2500
2000
1500
1000
500
0
−5
−40
TEMPERATURE (°C)
COMMON−MODE REJECTION
RATIO (mV/V)
POPULATION
40
INPUT OFFSET VOLTAGE (mV)
3500
−4
−3
−2
−1
0
1
2
3
4
5
3
2
1
0
−1
−2
−3
−4
−5
−50
−40
−10
0
25
85
125
150
COMMON−MODE REJECTION RATIO (mV/V)
TEMPERATURE (°C)
Figure 3. Common−Mode Rejection
Production Distribution
Figure 4. Common−Mode Rejection Ratio vs.
Temperature
9000
1.0
8000
0.8
7000
0.6
GAIN ERROR (%)
POPULATION
60
6000
5000
4000
3000
0.4
0.2
0
−0.2
−0.4
2000
−0.6
1000
−0.8
−1.0
−50
0
−1.0 −0.8 −0.6 −0.4 −0.2
0
0.2
0.4
0.6
0.8
1.0
−40
−10
0
25
85
125
GAIN ERROR (%)
TEMPERATURE (°C)
Figure 5. Gain Error Production Distribution
Figure 6. Gain Error vs. Temperature
www.onsemi.com
5
150
NCS199A1R, NCS199A2R, NCS199A3R
TYPICAL CHARACTERISTICS (TA = 25°C, VS = 5 V, VIN+ = 12 V and VREF = VS/2 unless otherwise noted.)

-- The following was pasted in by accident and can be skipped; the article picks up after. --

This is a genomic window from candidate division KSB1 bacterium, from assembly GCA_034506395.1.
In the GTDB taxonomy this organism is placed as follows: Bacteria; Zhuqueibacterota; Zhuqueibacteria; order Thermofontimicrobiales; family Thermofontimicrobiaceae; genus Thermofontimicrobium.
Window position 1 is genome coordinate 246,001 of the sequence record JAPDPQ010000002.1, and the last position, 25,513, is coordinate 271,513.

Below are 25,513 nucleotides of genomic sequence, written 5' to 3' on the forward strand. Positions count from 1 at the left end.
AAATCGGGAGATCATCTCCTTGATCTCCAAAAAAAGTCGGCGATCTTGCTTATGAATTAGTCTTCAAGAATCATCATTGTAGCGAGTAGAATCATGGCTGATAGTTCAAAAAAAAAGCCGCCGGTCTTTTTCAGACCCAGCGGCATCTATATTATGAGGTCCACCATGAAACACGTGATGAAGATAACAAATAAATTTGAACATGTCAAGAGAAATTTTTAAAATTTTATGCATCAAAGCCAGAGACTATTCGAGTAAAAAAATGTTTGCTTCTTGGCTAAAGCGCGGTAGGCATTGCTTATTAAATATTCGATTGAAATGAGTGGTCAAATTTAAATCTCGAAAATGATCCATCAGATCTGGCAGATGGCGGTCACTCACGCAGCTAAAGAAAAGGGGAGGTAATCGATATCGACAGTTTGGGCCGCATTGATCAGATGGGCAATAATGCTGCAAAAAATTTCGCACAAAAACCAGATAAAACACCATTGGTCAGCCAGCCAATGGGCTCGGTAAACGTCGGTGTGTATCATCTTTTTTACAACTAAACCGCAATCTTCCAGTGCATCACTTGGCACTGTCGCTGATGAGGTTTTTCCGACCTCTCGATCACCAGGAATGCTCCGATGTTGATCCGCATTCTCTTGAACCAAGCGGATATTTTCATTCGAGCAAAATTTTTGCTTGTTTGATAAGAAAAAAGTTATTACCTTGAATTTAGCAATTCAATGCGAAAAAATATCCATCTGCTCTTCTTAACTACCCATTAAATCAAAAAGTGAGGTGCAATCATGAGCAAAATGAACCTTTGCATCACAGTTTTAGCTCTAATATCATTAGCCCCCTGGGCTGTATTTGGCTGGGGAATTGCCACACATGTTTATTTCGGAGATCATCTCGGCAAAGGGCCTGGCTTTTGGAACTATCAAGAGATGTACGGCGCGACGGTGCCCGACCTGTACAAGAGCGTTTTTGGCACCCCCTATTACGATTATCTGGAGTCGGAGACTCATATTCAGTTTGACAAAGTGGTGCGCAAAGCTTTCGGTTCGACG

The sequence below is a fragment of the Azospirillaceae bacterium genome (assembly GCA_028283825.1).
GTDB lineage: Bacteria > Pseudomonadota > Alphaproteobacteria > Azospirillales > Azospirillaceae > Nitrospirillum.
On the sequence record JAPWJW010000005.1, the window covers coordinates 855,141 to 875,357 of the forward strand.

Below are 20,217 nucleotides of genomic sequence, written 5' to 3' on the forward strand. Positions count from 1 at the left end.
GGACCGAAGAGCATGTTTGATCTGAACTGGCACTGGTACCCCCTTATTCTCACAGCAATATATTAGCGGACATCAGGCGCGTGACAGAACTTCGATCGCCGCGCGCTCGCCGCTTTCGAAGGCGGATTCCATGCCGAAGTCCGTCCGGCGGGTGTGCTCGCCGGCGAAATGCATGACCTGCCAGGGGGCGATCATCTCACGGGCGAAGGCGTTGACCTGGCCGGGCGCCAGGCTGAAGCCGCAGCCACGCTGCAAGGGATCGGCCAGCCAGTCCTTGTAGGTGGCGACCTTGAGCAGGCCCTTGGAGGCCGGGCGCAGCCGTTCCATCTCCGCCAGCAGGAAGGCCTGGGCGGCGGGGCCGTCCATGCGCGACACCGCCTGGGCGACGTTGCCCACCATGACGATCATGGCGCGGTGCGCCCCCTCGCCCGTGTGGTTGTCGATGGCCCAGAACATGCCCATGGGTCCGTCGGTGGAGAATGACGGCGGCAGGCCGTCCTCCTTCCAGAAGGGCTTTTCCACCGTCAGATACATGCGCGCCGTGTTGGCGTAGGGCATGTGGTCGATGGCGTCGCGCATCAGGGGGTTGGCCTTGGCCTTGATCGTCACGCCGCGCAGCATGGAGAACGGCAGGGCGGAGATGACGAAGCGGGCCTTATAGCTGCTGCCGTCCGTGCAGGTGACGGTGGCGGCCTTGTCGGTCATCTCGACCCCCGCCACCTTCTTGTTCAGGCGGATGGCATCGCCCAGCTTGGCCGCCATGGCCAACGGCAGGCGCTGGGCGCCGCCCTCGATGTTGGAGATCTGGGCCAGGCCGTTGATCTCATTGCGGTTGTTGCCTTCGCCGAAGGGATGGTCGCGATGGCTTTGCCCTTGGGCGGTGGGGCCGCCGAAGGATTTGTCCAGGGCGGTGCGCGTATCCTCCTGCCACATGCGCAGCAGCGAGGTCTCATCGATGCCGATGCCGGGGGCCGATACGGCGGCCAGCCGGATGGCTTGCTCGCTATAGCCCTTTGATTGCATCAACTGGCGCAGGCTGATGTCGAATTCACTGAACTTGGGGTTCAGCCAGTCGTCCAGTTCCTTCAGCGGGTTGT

70
60
40
30
20
NCS199A1R
NCS199A2R
NCS199A3R
10
0
COMMON−MODE REJECTION RATIO (dB)
−10
10
100
1k
10k
100k
1M
10M
140
120
100
80
60
VS = 5 V + 250 mVpp
VCM = 0 V
VREF = 2.5 V
VDIF = shorted
CL = 15 pF
40
20
0
10
100
1k
10k
100k
FREQUENCY (Hz)
FREQUENCY (Hz)
Figure 8. Power Supply Rejection Ratio vs.
Frequency
160
V+
140
V(+)−0.5
120
100
80
60
VS = 5 V
Sine Disturbance = 1 Vpp
VCM = 12 V
VREF = 2.5 V
CL = 15 pF
40
20
0
160
Figure 7. Gain vs. Frequency
OUTPUT VOLTAGE (V)
GAIN (dB)
50
POWER SUPPLY REJECTION RATIO (dB)
(The NCS199A3R is used for Typical Characteristics)
10
100
1k
V(+)−1.0
V(+)−1.5
−40°C
V(+)−2.0
125°C
25°C
V(+)−2.5
10k
100k
V(+)−3.0
1M
0
2
4
6
8
10
12
FREQUENCY (Hz)
OUTPUT CURRENT (mA)
Figure 9. Common−Mode Rejection Ratio vs.
Frequency
Figure 10. Positive Output Voltage Swing vs.
Output Current, VS = 2.2 V
14
V+
GND+3.0
OUTPUT VOLTAGE (V)
125°C
25°C
OUTPUT VOLTAGE (V)
V(+)−0.5
GND+2.5
−40°C
GND+2.0
GND+1.5
GND+1.0
V(+)−1.0
V(+)−1.5
V(+)−2.0
GND+0.5
V(+)−2.5
GND
V(+)−3.0
0
2
4
6
8
10
12
14
−40°C
125°C
0
2
4
6
8
10
25°C
12
14
16
18
OUTPUT CURRENT (mA)
OUTPUT CURRENT (mA)
Figure 11. Negative Output Voltage Swing vs.
Output Current, VS = 2.2 V
Figure 12. Positive Output Voltage Swing vs.
Output Current, VS = 2.7 V
www.onsemi.com
6
20
NCS199A1R, NCS199A2R, NCS199A3R
TYPICAL CHARACTERISTICS (TA = 25°C, VS = 5 V, VIN+ = 12 V and VREF = VS/2 unless otherwise noted.)
(The NCS199A3R is used for Typical Characteristics)
V+
GND+3.0
125°C